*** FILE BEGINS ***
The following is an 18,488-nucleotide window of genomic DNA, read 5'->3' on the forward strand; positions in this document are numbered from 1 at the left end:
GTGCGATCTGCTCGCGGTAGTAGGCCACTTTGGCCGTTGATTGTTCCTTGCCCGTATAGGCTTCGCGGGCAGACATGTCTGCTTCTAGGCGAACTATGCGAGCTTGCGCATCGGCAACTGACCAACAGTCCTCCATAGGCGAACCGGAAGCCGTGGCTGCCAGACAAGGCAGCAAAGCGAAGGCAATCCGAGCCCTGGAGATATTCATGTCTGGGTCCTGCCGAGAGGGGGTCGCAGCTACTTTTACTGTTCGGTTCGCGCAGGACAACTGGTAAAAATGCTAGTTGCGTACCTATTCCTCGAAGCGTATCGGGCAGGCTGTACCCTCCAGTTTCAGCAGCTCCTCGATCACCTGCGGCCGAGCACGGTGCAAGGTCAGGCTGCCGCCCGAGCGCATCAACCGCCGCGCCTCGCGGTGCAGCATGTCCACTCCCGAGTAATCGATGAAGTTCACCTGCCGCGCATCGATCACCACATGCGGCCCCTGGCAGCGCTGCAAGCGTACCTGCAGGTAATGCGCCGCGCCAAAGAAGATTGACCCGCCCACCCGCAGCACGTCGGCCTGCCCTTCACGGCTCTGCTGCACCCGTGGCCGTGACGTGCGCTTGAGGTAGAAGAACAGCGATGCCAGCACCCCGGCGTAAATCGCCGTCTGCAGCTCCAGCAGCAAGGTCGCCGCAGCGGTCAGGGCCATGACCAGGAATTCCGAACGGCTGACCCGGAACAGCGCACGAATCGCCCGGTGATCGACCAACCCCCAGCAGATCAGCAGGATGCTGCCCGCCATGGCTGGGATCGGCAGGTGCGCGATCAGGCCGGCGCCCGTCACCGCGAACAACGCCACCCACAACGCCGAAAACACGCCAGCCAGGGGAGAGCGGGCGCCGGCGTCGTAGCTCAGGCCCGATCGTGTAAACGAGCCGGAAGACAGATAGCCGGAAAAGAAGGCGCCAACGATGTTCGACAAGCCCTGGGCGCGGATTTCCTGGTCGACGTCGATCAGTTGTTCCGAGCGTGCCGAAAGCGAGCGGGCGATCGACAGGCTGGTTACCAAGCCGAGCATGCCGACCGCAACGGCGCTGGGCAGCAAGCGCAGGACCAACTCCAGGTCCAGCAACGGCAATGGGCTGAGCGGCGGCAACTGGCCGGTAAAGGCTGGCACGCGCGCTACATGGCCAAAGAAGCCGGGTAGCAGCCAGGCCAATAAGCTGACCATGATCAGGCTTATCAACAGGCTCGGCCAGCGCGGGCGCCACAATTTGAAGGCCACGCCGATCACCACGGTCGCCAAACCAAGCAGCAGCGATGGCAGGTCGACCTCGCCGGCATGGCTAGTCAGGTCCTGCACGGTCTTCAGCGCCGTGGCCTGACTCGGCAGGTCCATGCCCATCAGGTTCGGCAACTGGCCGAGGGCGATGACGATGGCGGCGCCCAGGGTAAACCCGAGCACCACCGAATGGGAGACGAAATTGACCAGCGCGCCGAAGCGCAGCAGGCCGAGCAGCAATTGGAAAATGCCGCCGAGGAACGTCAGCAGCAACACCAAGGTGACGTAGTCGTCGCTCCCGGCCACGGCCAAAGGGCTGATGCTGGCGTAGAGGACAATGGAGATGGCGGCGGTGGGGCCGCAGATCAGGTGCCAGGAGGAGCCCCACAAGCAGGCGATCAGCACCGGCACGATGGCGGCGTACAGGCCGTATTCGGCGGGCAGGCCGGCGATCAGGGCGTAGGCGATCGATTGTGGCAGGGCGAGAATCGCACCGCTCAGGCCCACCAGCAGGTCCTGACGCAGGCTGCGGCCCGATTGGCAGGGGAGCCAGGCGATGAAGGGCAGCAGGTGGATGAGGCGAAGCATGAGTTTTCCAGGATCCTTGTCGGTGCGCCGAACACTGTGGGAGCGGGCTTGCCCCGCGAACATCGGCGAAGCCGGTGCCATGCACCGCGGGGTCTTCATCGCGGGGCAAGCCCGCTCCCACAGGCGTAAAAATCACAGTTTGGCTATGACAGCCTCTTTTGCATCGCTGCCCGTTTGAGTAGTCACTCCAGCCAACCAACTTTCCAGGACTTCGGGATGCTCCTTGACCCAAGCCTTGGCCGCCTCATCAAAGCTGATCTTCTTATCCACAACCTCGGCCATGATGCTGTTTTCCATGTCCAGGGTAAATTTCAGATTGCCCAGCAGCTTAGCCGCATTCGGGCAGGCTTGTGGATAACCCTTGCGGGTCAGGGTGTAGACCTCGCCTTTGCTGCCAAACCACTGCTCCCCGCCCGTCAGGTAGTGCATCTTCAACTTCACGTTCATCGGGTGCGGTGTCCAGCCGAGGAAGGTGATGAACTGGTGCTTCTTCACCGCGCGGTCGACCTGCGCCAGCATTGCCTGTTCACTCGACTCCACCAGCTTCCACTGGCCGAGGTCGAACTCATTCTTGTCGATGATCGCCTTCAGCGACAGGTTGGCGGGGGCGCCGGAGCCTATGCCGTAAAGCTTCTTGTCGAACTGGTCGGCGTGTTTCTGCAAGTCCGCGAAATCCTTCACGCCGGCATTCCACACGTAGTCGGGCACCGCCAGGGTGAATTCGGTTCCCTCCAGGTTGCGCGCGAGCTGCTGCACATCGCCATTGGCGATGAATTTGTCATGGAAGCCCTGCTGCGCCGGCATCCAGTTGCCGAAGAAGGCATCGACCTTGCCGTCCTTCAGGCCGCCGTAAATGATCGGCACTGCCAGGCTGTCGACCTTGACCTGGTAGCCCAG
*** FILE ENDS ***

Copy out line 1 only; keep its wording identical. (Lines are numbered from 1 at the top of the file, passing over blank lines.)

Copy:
The following is an 18,488-nucleotide window of genomic DNA, read 5'->3' on the forward strand; positions in this document are numbered from 1 at the left end: